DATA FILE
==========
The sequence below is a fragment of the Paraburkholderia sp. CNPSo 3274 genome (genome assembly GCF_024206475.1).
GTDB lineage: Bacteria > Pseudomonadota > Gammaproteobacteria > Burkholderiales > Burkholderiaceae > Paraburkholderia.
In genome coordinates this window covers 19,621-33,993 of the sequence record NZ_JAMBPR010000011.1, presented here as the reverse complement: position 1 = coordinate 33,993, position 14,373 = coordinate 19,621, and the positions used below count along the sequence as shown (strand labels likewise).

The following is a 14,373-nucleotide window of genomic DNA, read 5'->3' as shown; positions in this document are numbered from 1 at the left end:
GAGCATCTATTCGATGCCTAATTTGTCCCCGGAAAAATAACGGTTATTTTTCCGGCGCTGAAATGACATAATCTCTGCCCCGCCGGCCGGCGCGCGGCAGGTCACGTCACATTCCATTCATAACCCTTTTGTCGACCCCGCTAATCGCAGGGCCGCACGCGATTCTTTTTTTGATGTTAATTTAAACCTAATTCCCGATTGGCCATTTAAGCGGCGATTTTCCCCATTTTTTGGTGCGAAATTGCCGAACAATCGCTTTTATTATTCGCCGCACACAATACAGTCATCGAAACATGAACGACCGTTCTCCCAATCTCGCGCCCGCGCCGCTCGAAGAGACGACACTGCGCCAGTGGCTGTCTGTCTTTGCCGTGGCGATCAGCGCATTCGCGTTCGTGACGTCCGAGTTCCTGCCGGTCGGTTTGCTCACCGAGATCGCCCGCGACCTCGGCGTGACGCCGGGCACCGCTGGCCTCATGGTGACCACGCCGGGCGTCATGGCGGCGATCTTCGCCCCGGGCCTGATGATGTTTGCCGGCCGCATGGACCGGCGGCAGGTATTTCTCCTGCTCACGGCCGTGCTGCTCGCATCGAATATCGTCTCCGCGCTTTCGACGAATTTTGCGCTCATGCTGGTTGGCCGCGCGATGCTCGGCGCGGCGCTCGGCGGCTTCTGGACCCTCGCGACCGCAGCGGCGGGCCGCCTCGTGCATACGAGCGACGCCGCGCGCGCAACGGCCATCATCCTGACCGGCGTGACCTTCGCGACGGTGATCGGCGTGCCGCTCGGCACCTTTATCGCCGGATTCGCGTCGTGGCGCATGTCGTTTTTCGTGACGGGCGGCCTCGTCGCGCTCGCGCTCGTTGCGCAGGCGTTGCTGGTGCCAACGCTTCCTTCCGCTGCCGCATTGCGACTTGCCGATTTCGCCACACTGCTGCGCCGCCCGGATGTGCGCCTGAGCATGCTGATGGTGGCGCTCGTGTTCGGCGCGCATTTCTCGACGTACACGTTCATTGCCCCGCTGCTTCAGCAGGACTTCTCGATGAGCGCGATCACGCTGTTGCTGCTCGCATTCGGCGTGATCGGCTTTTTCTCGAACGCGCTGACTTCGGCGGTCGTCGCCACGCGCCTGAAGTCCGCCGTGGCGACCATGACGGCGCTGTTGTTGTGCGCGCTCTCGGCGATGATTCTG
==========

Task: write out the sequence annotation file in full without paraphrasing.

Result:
The sequence below is a fragment of the Paraburkholderia sp. CNPSo 3274 genome (genome assembly GCF_024206475.1).
GTDB lineage: Bacteria > Pseudomonadota > Gammaproteobacteria > Burkholderiales > Burkholderiaceae > Paraburkholderia.
In genome coordinates this window covers 19,621-33,993 of the sequence record NZ_JAMBPR010000011.1, presented here as the reverse complement: position 1 = coordinate 33,993, position 14,373 = coordinate 19,621, and the positions used below count along the sequence as shown (strand labels likewise).

The following is a 14,373-nucleotide window of genomic DNA, read 5'->3' as shown; positions in this document are numbered from 1 at the left end:
GAGCATCTATTCGATGCCTAATTTGTCCCCGGAAAAATAACGGTTATTTTTCCGGCGCTGAAATGACATAATCTCTGCCCCGCCGGCCGGCGCGCGGCAGGTCACGTCACATTCCATTCATAACCCTTTTGTCGACCCCGCTAATCGCAGGGCCGCACGCGATTCTTTTTTTGATGTTAATTTAAACCTAATTCCCGATTGGCCATTTAAGCGGCGATTTTCCCCATTTTTTGGTGCGAAATTGCCGAACAATCGCTTTTATTATTCGCCGCACACAATACAGTCATCGAAACATGAACGACCGTTCTCCCAATCTCGCGCCCGCGCCGCTCGAAGAGACGACACTGCGCCAGTGGCTGTCTGTCTTTGCCGTGGCGATCAGCGCATTCGCGTTCGTGACGTCCGAGTTCCTGCCGGTCGGTTTGCTCACCGAGATCGCCCGCGACCTCGGCGTGACGCCGGGCACCGCTGGCCTCATGGTGACCACGCCGGGCGTCATGGCGGCGATCTTCGCCCCGGGCCTGATGATGTTTGCCGGCCGCATGGACCGGCGGCAGGTATTTCTCCTGCTCACGGCCGTGCTGCTCGCATCGAATATCGTCTCCGCGCTTTCGACGAATTTTGCGCTCATGCTGGTTGGCCGCGCGATGCTCGGCGCGGCGCTCGGCGGCTTCTGGACCCTCGCGACCGCAGCGGCGGGCCGCCTCGTGCATACGAGCGACGCCGCGCGCGCAACGGCCATCATCCTGACCGGCGTGACCTTCGCGACGGTGATCGGCGTGCCGCTCGGCACCTTTATCGCCGGATTCGCGTCGTGGCGCATGTCGTTTTTCGTGACGGGCGGCCTCGTCGCGCTCGCGCTCGTTGCGCAGGCGTTGCTGGTGCCAACGCTTCCTTCCGCTGCCGCATTGCGACTTGCCGATTTCGCCACACTGCTGCGCCGCCCGGATGTGCGCCTGAGCATGCTGATGGTGGCGCTCGTGTTCGGCGCGCATTTCTCGACGTACACGTTCATTGCCCCGCTGCTTCAGCAGGACTTCTCGATGAGCGCGATCACGCTGTTGCTGCTCGCATTCGGCGTGATCGGCTTTTTCTCGAACGCGCTGACTTCGGCGGTCGTCGCCACGCGCCTGAAGTCCGCCGTGGCGACCATGACGGCGCTGTTGTTGTGCGCGCTCTCGGCGATGATTCTG